Everyone's hair texture, style preferences and lifestyles are different. If you work out and sweat everyday, advice telling you to wash your hair as little as possible just won't fly. It's important you take your own personal habits and preferences into consideration to find a hair washing schedule that works for you. If you have that feeling that you want to or should wash your hair, then do it! It's your hair — so it's important you're comfortable with how it looks and feels.

How Often to Wash Your Hair Based on Hair Type

You may hear different advice based on “hair density” or “hair thickness.” So what does this mean? There is the circumference of the hair strand itself — that’s one kind of thickness. Then there’s the distribution of the rooted hairs. How many individual hairs are rooted in a square inch of your scalp? Fewer hairs mean that you have thin distribution. Are the hairs themselves skinny or thick? If the hairs are skinny, and you’ve got sparse distribution, you’re dealing with thin, fine hair. Thin, fine hair needs body-building with frequent shampoos and weightless conditioners, since this equation is often limp locks.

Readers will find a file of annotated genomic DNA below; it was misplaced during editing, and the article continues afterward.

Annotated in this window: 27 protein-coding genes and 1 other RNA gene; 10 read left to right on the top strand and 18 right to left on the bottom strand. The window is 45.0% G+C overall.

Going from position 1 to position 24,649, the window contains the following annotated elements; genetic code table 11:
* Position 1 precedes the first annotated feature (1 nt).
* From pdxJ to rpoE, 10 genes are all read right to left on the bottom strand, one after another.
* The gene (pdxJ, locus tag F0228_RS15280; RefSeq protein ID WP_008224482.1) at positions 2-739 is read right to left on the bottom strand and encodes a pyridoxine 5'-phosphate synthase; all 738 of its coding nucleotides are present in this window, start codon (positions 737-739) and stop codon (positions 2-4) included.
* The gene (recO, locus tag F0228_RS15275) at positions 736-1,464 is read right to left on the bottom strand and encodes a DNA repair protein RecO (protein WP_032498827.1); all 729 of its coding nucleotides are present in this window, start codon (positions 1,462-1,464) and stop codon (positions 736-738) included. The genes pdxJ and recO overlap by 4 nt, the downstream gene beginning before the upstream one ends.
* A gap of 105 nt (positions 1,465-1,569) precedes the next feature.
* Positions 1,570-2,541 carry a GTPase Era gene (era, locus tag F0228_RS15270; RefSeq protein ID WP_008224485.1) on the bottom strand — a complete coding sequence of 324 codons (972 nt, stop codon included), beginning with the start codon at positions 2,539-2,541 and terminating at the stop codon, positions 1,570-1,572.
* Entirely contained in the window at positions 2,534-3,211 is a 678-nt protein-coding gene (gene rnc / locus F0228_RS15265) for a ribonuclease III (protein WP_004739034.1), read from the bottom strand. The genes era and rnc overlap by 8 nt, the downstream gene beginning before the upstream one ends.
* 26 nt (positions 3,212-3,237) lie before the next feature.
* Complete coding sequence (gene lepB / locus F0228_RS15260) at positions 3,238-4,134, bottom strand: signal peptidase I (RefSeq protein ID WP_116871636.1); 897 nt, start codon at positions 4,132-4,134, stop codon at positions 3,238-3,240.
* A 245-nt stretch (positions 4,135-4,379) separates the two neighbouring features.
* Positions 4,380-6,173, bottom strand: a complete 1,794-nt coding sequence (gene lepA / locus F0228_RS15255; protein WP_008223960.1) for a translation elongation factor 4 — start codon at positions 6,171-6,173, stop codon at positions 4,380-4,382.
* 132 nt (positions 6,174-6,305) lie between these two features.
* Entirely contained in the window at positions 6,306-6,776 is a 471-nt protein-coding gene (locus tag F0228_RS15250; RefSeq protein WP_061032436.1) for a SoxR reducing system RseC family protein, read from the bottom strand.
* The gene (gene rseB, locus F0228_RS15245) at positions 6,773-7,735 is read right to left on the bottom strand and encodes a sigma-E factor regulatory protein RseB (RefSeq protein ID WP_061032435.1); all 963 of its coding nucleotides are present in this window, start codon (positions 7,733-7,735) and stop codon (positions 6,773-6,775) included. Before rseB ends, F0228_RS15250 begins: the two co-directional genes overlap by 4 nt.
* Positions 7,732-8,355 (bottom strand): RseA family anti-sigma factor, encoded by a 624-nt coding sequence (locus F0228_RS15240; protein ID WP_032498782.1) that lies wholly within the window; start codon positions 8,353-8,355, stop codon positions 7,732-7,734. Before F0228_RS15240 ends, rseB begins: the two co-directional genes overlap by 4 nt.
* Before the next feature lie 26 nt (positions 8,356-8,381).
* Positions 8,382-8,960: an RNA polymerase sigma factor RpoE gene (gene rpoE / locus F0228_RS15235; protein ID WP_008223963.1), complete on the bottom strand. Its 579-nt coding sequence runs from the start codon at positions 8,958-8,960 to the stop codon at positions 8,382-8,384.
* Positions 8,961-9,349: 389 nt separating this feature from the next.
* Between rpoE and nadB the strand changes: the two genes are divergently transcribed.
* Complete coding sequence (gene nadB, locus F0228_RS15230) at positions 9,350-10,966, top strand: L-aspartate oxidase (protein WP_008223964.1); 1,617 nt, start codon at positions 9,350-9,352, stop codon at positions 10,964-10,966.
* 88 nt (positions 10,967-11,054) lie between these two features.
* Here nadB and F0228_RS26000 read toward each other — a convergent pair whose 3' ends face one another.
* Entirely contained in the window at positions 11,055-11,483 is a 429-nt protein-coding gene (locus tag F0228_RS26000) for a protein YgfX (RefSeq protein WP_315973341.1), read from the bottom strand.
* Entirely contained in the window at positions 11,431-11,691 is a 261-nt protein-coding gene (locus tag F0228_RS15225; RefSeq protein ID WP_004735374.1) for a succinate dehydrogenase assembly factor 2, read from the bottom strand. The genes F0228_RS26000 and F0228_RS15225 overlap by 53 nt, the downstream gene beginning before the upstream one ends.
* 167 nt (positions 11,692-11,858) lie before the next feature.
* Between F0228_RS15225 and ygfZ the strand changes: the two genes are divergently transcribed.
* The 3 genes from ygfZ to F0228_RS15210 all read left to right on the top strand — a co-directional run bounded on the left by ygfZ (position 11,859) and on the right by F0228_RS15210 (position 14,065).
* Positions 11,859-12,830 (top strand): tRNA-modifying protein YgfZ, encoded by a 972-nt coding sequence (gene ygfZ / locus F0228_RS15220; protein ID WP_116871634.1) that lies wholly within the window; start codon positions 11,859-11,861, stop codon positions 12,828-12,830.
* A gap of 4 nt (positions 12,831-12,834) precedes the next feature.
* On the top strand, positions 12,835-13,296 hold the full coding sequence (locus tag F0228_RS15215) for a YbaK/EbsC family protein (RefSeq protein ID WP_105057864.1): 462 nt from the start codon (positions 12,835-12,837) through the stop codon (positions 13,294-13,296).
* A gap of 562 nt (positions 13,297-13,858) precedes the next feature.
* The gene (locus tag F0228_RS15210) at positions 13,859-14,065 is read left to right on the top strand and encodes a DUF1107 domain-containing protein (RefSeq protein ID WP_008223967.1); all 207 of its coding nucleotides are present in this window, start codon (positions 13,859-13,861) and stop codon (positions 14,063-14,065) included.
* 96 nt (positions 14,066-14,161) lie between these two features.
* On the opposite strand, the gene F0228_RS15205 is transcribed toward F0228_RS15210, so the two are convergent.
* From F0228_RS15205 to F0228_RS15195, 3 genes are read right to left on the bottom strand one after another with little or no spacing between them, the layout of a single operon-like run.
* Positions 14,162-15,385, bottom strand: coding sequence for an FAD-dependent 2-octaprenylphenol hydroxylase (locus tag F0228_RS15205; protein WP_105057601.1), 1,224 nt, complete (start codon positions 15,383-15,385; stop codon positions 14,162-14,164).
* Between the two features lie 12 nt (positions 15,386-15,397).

If you’ve got thick strands that are sparsely distributed, for example, you may be happy shampooing every other day and using a volumizing hair serum to increase visible hair density.

Your hair type will have an impact on your personal wash day schedule. Minardi offers these tips based on hair type:

  • Fine hair: Shampoo more frequently, with a foamy shampoo that's gentle on fine hair. “Fine hair gets stringy faster, as the natural oils migrate from the scalp down the shaft,” said Minardi. As a conditioning step, use a detangler that won’t weigh down fine, light strands.